4. Each day when it is time for the instruments to be read, send out a few students to read them. Each time the instruments need to be read, send out a new group of students to do it. Over time all students should have the opportunity to measure with all the instruments.
  5. When the students bring the information back to the classroom, have a chart available for them to write on.
  6. Designate a time to discuss each of the readings.
  7. Make a prediction as to what the weather is going to be like tomorrow with the present day’s data.
  8. Compare the information with the actual meteorologist information by going to the website Write in the space if the prediction you made yesterday is accurate with today’s weather.


Language Arts-

  • After you have discussed each of the weather instruments, have the students find out more information about them. Tell them that they can look the information up in encyclopedias, books, and magazines. Have them write this information down by taking notes as they read. (Standard VII, Objective 3)
  • Have the students organize their notes about the weather instrument they researched. Have them write it in report form. Have them share it in class or put the reports in a binder to share with the class. (Standard VIII, Objective 6)
  • Have the students read about other ways meteorologists gather data. Have them look them up in encyclopedias, books, the Internet and magazines. Have them draw a picture of it. Present it in class or put it in a binder. (Standard VII, Objective 3)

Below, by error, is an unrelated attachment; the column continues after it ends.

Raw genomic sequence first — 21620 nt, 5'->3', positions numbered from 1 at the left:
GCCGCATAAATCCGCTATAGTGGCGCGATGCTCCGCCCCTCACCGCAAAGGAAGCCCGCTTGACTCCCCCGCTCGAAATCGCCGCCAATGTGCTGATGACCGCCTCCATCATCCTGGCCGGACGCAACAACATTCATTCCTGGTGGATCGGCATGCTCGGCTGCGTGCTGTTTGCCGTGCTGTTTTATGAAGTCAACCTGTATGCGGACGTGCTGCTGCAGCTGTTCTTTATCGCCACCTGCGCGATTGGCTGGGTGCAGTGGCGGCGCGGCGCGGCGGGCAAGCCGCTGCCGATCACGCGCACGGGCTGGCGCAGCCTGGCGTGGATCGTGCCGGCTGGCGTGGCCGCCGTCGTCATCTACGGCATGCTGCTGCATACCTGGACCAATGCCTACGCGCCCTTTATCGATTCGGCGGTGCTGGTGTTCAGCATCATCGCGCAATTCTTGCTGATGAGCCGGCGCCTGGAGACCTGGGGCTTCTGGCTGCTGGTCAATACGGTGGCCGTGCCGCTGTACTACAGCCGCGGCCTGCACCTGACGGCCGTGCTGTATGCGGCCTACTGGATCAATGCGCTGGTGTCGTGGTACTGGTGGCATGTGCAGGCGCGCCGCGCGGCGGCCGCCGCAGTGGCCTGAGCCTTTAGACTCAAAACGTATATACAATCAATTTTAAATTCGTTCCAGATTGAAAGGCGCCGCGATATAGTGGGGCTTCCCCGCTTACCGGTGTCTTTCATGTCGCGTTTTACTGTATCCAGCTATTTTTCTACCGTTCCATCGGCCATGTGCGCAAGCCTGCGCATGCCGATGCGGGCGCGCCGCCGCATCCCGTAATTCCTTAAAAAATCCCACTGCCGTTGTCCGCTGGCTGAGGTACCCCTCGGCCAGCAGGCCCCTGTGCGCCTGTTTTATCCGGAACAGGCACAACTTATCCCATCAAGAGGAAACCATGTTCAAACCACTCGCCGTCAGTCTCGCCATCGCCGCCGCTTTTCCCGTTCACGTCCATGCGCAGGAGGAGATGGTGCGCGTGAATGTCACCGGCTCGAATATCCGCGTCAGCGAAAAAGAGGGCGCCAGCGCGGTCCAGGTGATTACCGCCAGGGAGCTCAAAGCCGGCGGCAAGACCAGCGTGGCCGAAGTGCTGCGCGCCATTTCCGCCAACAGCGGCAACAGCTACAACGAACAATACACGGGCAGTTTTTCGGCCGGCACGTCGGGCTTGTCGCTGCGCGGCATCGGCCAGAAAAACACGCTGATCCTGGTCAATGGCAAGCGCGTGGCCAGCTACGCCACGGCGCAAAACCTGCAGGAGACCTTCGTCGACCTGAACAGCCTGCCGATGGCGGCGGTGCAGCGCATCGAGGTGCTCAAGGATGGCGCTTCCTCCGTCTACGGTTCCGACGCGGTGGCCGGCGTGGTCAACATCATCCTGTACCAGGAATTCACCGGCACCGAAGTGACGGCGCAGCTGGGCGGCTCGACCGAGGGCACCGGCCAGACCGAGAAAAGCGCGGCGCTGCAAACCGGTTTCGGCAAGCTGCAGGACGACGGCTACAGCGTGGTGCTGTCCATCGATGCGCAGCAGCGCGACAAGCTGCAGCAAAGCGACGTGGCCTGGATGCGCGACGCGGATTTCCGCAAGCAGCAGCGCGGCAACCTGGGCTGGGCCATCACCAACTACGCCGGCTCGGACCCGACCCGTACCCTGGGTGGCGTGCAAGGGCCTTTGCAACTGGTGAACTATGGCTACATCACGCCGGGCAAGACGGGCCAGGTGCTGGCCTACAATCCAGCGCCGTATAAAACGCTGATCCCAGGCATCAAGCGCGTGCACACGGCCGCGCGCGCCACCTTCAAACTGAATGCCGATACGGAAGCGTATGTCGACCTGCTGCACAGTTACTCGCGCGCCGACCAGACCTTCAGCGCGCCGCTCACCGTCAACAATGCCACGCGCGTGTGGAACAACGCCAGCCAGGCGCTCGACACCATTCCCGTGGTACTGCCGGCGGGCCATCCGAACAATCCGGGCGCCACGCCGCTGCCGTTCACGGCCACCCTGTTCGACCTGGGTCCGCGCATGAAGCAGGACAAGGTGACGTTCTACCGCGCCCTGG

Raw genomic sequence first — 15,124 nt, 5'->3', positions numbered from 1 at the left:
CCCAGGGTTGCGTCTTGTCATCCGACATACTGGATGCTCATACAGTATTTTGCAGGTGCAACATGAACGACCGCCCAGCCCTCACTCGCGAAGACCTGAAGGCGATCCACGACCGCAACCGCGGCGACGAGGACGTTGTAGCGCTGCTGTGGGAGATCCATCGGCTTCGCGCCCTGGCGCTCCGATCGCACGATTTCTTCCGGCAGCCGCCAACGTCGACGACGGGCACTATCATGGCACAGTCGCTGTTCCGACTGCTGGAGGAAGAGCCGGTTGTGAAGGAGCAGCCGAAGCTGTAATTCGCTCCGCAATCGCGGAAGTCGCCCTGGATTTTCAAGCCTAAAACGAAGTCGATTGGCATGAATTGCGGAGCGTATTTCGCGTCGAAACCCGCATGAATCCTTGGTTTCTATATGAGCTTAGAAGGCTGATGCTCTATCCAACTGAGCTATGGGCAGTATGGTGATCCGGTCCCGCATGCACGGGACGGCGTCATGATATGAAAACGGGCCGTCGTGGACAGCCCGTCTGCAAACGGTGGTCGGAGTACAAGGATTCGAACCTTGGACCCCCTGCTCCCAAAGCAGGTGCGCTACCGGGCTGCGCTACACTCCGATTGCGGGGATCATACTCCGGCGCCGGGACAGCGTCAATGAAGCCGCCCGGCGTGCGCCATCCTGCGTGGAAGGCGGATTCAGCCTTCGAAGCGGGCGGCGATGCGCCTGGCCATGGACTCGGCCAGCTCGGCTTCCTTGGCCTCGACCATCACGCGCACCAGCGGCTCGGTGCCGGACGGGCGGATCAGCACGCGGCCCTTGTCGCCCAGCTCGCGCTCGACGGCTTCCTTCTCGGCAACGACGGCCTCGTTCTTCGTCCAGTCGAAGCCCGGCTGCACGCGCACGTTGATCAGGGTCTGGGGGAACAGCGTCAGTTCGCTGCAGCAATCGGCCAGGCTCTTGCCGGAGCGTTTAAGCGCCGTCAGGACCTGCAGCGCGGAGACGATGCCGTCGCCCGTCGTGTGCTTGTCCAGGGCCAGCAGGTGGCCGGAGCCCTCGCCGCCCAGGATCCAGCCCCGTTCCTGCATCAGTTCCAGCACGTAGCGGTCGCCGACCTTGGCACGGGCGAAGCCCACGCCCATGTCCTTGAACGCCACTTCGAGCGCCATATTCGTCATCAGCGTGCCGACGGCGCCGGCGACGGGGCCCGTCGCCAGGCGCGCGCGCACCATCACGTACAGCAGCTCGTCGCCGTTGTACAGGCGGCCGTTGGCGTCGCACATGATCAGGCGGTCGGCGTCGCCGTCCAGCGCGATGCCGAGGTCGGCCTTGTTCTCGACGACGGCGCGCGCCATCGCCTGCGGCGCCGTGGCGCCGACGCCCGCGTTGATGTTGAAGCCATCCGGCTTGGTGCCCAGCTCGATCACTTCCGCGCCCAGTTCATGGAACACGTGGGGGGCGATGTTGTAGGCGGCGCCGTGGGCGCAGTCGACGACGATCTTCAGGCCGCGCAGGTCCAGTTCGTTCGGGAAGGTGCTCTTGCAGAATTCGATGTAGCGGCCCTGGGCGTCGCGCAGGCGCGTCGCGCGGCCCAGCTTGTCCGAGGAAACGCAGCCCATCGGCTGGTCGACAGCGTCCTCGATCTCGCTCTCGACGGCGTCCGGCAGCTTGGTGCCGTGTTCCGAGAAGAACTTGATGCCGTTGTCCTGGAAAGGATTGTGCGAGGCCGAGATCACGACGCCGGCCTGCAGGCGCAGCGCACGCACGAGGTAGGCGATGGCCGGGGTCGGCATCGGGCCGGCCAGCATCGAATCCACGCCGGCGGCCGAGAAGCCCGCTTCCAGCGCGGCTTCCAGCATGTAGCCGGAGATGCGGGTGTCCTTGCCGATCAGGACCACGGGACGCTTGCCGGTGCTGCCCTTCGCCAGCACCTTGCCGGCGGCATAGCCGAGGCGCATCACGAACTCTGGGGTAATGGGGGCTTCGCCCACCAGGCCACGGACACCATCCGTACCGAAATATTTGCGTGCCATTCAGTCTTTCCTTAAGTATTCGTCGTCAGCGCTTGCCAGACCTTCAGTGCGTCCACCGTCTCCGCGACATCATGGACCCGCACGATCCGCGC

• Have the students write riddles about the weather instruments. Have them write words they need to know for weather. Let the class guess which weather instruments they are talking about. (Ex. I spin around and around. Sometimes I spin fast and sometimes I spin slowly. Sometimes I don't spin at all. I don't stop until I am out of air. Even you can make me spin.) (Standard VIII, Objective 6)

Homework & Family Connections

  • Students with Internet connections at home can be asked to visit weather websites.
  • Students can be assigned to watch the evening forecast on one of the TV news channels.
  • Have the students set up a weather station at home to continue their investigations about weather.

Assessment Plan

Response questions to the data they gathered:

  1. Which day had the highest temperature? Lowest?
  2. Which day(s) had the biggest change in the weather?
  3. Which day(s) had the highest cloud cover percentage?
  4. Which weather component(s) helped you to predict the weather for next day?
  5. Describe the weather components on a day you enjoy.

Response questions about Utah weather:

  1. How does the weather in Utah vary from the high Wasatch Mountains in the north to the plateaus and deserts of southern Utah?
  2. On a hot August day, what direction would the wind be coming from if a storm were coming? (south)
  3. List three ways weather affects our outdoor activities.
  4. What temperature would precipitation turn into snow?
  5. List different types of precipitation.

Created: 07/26/2004
Updated: 06/08/2022